I'm not originally from Manchester but I have been here for over a decade and even in that time, I have seen an ever changing skyline.
The linked article raises many interesting questions and not just about whether being rich or famous is a help or a hindrance to development!
Manchester City Centre is growing, as is Greater Manchester and the north west in general. Is it growing in the right way, that is the key question. I think new and old architecture can work outstandingly well together but lets not make the mistakes we made in the 60's.
The tower blocks of the time were touted to solve all our problems. They were seen as a great way to bring society together. I mean how could having that quantity of people, living in such close proximity not promote and generate a real community spirit. It didn't work, many of these estates developed social problems and certainly in my home town, few are still standing, with many of them now demolished.
That needs to be considered again, is continually building tall high end 'PRS' schemes really the way to ensure Manchester can complete with London. Shouldn't there be greater links with the heritage of the north, more links with ever growing research and educational faculties within the area. A greater exploitation and development of some of the world class sporting facilities in the area.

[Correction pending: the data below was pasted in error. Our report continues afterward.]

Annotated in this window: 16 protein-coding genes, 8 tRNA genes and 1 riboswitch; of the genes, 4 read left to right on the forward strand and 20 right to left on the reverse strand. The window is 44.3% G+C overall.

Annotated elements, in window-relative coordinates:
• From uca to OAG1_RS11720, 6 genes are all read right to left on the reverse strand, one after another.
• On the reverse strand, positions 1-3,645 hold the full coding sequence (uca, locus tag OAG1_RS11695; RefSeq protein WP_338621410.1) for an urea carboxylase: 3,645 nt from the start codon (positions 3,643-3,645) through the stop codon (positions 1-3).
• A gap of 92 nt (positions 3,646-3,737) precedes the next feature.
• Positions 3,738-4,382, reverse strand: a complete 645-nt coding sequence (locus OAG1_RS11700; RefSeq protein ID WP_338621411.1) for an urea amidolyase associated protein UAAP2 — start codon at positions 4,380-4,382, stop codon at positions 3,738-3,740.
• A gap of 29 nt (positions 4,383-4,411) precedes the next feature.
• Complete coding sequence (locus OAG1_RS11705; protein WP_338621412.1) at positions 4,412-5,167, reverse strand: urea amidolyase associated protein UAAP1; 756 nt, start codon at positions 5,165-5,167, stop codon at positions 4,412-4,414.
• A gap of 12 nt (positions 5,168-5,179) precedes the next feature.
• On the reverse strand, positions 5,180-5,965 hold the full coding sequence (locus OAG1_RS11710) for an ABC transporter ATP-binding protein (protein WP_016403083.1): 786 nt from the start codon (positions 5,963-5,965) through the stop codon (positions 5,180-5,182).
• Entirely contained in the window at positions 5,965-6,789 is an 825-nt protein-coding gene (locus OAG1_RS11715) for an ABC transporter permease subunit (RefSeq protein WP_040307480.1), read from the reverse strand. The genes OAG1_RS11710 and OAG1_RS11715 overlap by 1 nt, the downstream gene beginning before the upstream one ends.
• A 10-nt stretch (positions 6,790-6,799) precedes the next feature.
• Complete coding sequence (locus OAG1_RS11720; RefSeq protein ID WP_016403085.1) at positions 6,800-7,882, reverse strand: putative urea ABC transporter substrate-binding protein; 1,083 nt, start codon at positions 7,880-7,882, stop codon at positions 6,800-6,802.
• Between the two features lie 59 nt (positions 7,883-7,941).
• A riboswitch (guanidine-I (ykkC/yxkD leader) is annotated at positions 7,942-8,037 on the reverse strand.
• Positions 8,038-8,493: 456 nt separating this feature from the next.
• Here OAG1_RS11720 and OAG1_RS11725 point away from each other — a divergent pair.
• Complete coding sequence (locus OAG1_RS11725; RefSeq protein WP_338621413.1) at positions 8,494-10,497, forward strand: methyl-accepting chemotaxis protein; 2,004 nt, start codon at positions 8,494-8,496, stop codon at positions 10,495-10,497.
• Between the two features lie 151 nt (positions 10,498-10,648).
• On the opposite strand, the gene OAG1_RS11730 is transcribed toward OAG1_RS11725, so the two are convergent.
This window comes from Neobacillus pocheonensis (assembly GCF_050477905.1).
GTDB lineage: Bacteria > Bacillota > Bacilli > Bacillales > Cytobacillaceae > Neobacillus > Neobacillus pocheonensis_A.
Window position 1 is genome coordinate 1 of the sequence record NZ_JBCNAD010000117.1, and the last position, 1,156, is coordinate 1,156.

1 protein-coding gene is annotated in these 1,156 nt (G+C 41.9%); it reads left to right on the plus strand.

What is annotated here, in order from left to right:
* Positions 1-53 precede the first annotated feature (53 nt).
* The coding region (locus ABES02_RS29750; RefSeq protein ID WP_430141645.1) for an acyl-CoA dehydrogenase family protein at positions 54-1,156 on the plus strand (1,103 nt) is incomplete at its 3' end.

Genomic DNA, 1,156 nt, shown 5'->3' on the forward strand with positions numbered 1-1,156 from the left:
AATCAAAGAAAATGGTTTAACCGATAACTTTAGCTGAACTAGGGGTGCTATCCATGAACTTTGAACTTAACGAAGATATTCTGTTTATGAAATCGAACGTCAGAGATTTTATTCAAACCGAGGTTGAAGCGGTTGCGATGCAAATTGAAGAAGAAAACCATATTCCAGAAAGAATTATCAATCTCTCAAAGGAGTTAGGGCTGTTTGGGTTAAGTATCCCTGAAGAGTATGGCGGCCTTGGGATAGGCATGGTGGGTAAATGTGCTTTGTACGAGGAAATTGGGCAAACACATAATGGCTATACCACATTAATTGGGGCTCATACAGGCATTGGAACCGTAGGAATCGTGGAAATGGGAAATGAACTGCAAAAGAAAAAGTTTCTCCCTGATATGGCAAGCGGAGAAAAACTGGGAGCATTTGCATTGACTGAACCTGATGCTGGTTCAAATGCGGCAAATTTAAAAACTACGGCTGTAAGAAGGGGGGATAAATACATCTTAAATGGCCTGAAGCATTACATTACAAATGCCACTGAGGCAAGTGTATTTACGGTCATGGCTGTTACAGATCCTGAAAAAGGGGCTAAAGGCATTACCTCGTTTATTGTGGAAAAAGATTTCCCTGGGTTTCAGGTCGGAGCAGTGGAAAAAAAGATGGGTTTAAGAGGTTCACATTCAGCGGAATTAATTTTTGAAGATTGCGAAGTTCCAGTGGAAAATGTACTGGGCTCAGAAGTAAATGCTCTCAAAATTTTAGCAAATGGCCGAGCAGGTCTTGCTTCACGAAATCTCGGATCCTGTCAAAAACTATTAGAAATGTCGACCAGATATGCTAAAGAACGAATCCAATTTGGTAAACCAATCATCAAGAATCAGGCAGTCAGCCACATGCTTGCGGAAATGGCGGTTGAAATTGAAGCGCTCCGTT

To build a greater future, we also need to preserve what we have. More and more development plans are being released by private developers and surrounding councils, Liverpool continues to grow, HS2 will happen, one day.
Who brings all this together, who turns spacial plans, local development plans, planning policy, national infrastructure plans, housing requirements, sustainable futures and the need for real communities and pulls it in to a single cohesive strategy for a Greater Manchester.
The battle for Manchester city centre